A power inverter is plugged into a power source such as a battery to convert direct current to alternating current.
Nowadays, more and more distributed generation and renewable energy sources are connected to the public grid via power inverters. They can form microgrids before being connected to the public grid. Due to the availability of high-current power electronic devices, multiple inverters are inevitably needed to be connected in parallel for high-power and/or low-cost applications. Inverters are also often connected in parallel to provide system redundancy and high reliability.
Inverter’s parallel operation is a viable way to expand power capacity and achieve N+1 redundancy in power electronics. Each parallel module takes its share of the load, so the current stress on the commutation is reduced greatly. Higher reliability, larger power capacity, lower cost, and a shorter development cycle can be achieved, and system configuration becomes flexible by using parallel inverter modules. To reduce the effect of circulation current, the output voltage of all paralleled inverters must be strictly consistent in frequency, phase and amplitude to guarantee the output power sharing. In parallel operation, two or more inverters can be tied together to share a load.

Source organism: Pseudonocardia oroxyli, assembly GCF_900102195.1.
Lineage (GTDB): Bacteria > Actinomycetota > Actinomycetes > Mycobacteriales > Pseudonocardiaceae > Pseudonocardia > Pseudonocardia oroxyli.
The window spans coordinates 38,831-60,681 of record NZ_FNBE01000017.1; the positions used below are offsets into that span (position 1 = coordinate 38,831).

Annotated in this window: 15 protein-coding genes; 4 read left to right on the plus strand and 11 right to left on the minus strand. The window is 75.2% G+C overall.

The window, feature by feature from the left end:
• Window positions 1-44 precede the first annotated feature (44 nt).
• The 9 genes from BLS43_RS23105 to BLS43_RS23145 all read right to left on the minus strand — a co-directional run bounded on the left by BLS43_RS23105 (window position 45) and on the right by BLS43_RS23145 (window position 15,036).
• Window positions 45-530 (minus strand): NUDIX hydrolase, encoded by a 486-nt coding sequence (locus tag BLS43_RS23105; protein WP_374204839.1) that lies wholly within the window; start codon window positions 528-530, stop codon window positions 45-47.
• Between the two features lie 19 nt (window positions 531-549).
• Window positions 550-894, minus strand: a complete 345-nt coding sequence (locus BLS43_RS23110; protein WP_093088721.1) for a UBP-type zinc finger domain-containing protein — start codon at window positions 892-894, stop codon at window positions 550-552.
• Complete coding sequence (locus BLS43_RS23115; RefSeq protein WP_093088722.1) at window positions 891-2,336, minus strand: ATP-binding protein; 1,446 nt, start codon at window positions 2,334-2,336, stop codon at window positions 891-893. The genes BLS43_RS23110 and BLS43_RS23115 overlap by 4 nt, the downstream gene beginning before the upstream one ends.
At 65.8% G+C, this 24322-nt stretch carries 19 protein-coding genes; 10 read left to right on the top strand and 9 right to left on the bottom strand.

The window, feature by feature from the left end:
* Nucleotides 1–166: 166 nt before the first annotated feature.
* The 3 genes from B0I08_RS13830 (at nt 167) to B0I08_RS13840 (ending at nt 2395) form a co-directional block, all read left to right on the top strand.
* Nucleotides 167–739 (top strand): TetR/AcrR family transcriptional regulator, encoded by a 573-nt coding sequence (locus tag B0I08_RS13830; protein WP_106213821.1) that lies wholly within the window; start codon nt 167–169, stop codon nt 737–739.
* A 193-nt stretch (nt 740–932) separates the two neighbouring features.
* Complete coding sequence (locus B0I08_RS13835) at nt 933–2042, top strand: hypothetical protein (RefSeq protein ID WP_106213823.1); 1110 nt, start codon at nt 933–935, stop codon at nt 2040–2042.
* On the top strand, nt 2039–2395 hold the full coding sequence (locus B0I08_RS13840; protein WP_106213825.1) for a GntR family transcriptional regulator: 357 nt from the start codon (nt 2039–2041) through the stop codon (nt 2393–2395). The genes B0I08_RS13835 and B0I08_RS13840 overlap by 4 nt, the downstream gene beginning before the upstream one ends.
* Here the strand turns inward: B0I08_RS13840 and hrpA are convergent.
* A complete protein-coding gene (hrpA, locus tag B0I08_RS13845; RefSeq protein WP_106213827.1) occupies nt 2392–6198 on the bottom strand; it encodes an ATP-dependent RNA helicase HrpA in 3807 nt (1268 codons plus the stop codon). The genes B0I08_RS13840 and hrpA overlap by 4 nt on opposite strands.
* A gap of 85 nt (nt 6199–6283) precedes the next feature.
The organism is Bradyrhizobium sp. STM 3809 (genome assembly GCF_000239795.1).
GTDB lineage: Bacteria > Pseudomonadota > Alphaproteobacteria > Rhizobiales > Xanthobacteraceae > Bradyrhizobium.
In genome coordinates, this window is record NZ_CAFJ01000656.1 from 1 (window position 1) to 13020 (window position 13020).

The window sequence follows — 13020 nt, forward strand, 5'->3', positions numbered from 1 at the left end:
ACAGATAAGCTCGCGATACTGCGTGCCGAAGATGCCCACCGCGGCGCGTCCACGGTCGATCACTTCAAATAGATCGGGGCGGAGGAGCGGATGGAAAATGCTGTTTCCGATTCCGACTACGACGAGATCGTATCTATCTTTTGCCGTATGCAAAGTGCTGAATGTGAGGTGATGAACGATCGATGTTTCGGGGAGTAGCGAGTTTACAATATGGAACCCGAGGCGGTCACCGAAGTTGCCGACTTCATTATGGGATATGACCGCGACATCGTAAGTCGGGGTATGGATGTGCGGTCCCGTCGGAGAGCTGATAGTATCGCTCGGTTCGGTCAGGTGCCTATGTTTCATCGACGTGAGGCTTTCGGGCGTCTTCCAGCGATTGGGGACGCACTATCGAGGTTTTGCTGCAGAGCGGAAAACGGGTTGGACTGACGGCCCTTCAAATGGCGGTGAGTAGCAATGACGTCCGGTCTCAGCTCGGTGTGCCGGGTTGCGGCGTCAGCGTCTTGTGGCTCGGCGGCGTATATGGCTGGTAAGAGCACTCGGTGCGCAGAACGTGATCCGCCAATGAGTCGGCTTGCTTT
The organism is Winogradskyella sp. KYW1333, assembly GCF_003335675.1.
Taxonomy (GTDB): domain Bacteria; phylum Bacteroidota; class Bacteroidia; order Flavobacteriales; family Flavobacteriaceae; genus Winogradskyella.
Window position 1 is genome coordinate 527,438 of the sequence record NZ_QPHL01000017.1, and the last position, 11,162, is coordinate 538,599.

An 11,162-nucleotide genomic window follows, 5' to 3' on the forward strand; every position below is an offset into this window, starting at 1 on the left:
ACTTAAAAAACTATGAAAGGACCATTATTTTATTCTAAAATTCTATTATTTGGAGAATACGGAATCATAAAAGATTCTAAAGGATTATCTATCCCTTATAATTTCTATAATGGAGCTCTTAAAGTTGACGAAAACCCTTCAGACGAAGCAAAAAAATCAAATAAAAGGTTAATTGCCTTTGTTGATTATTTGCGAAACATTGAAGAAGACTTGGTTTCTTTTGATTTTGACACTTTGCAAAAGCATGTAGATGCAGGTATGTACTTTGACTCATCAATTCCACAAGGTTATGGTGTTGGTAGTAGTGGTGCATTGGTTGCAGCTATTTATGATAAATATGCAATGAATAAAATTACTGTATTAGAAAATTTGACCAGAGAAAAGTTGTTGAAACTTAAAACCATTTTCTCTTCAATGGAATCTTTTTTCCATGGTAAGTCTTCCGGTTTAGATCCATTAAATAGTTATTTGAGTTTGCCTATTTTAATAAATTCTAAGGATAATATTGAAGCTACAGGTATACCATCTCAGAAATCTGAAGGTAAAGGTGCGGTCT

Connecting inverters in parallel consists of two units of three-phase inverters. The two inverters are connected directly at the input and through resistors at the output ends of the inverters. It is recommended that the inverters are also connected to each other for data exchange.
Inverters with different power are sometimes connected in parallel, especially for system upgrading or to enhance the power rating of any used inverter. In this case, the paralleled inverters must share the currents equally.
This article was originally published by Premium Power Supplies.
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